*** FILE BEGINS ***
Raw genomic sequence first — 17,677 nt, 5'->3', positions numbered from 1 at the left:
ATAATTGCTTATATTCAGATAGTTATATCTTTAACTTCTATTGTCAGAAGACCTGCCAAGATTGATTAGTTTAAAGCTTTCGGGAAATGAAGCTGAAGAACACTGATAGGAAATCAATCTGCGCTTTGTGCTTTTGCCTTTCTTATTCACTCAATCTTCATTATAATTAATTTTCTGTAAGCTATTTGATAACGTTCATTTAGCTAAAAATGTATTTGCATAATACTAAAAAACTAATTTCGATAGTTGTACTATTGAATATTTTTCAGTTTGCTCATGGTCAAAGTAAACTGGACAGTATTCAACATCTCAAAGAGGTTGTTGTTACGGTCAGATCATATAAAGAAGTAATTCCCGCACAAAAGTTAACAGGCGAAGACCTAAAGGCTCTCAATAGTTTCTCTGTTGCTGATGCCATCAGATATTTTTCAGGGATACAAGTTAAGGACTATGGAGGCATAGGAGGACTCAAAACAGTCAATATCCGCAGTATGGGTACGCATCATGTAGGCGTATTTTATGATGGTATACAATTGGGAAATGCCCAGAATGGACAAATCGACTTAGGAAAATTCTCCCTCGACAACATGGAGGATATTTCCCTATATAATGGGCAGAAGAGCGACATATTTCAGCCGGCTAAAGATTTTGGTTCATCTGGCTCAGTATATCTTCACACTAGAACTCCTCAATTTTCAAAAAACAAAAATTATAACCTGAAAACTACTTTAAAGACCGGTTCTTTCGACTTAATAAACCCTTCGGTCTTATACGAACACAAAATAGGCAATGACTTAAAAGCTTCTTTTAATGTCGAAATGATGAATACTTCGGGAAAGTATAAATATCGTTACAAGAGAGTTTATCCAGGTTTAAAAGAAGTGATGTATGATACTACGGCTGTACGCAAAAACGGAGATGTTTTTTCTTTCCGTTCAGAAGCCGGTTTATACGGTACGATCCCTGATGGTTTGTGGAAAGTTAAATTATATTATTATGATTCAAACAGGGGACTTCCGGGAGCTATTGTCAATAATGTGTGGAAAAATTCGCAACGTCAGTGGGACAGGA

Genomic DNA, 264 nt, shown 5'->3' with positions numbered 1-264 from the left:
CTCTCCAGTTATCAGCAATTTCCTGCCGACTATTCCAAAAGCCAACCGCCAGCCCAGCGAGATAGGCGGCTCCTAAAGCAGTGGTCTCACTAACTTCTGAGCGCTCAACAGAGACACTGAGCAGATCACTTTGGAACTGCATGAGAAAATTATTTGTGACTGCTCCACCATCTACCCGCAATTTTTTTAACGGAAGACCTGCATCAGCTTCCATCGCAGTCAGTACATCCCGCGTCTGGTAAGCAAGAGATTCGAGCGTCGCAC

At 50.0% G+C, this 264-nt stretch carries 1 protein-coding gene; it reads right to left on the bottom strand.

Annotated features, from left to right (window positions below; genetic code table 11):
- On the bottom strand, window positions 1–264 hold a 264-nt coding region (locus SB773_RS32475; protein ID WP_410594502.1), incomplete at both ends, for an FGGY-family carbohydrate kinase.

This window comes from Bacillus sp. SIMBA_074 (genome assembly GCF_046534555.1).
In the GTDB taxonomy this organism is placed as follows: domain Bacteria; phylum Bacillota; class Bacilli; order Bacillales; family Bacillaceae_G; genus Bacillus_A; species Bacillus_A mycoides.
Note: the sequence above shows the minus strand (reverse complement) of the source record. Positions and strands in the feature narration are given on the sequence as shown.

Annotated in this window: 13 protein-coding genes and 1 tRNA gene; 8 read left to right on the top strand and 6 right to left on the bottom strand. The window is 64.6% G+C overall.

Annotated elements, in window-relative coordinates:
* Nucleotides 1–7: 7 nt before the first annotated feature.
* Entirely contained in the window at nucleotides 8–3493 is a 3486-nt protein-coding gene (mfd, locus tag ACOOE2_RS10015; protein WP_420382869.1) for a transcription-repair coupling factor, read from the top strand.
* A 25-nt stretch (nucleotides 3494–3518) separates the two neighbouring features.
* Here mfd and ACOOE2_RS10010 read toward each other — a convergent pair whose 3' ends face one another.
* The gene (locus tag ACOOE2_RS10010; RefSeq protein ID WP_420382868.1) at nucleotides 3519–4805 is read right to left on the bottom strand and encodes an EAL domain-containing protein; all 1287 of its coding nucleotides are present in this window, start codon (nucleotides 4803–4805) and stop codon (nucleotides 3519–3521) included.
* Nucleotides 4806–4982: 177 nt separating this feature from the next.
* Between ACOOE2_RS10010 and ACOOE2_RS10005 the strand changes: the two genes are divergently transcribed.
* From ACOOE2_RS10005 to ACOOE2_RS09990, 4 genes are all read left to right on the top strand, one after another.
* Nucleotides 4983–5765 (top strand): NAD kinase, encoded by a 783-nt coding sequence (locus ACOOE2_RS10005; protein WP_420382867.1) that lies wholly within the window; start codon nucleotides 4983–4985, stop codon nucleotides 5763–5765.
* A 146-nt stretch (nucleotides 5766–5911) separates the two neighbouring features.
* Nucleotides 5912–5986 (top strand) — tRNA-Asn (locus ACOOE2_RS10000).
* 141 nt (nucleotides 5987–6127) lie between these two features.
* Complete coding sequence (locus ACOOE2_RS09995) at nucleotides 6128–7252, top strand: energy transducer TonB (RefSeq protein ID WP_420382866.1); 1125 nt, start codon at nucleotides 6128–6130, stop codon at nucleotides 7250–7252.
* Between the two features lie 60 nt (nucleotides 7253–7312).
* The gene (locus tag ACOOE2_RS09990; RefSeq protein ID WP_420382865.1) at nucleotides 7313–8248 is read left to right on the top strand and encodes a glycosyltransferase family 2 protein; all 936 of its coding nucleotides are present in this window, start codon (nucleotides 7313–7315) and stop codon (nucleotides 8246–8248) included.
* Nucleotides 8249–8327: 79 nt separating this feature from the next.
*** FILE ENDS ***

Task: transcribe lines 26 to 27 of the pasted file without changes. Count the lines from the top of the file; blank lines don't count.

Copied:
* Between the two features lie 60 nt (nucleotides 7253–7312).
* The gene (locus tag ACOOE2_RS09990; RefSeq protein ID WP_420382865.1) at nucleotides 7313–8248 is read left to right on the top strand and encodes a glycosyltransferase family 2 protein; all 936 of its coding nucleotides are present in this window, start codon (nucleotides 7313–7315) and stop codon (nucleotides 8246–8248) included.